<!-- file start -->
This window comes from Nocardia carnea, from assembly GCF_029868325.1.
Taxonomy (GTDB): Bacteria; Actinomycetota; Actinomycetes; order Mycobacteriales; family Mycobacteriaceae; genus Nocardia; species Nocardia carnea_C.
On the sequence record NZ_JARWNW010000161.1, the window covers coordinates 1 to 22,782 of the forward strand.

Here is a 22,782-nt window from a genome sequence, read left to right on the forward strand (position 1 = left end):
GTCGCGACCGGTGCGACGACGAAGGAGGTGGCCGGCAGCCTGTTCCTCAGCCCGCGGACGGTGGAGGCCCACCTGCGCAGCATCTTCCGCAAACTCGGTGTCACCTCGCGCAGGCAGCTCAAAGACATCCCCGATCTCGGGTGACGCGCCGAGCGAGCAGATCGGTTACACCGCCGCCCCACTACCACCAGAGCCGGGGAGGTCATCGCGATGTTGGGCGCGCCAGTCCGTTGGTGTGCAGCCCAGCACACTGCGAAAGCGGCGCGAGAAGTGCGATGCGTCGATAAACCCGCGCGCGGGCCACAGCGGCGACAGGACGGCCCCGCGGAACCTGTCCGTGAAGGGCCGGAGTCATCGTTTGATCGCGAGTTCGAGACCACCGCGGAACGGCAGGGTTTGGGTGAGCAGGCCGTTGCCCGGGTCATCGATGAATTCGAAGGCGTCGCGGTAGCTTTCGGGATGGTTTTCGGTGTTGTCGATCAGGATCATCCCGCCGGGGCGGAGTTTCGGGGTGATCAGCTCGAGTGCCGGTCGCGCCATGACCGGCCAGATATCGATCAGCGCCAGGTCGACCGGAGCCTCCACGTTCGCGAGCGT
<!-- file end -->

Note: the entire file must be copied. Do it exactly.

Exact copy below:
This window comes from Nocardia carnea, from assembly GCF_029868325.1.
Taxonomy (GTDB): Bacteria; Actinomycetota; Actinomycetes; order Mycobacteriales; family Mycobacteriaceae; genus Nocardia; species Nocardia carnea_C.
On the sequence record NZ_JARWNW010000161.1, the window covers coordinates 1 to 22,782 of the forward strand.

Here is a 22,782-nt window from a genome sequence, read left to right on the forward strand (position 1 = left end):
GTCGCGACCGGTGCGACGACGAAGGAGGTGGCCGGCAGCCTGTTCCTCAGCCCGCGGACGGTGGAGGCCCACCTGCGCAGCATCTTCCGCAAACTCGGTGTCACCTCGCGCAGGCAGCTCAAAGACATCCCCGATCTCGGGTGACGCGCCGAGCGAGCAGATCGGTTACACCGCCGCCCCACTACCACCAGAGCCGGGGAGGTCATCGCGATGTTGGGCGCGCCAGTCCGTTGGTGTGCAGCCCAGCACACTGCGAAAGCGGCGCGAGAAGTGCGATGCGTCGATAAACCCGCGCGCGGGCCACAGCGGCGACAGGACGGCCCCGCGGAACCTGTCCGTGAAGGGCCGGAGTCATCGTTTGATCGCGAGTTCGAGACCACCGCGGAACGGCAGGGTTTGGGTGAGCAGGCCGTTGCCCGGGTCATCGATGAATTCGAAGGCGTCGCGGTAGCTTTCGGGATGGTTTTCGGTGTTGTCGATCAGGATCATCCCGCCGGGGCGGAGTTTCGGGGTGATCAGCTCGAGTGCCGGTCGCGCCATGACCGGCCAGATATCGATCAGCGCCAGGTCGACCGGAGCCTCCACGTTCGCGAGCGT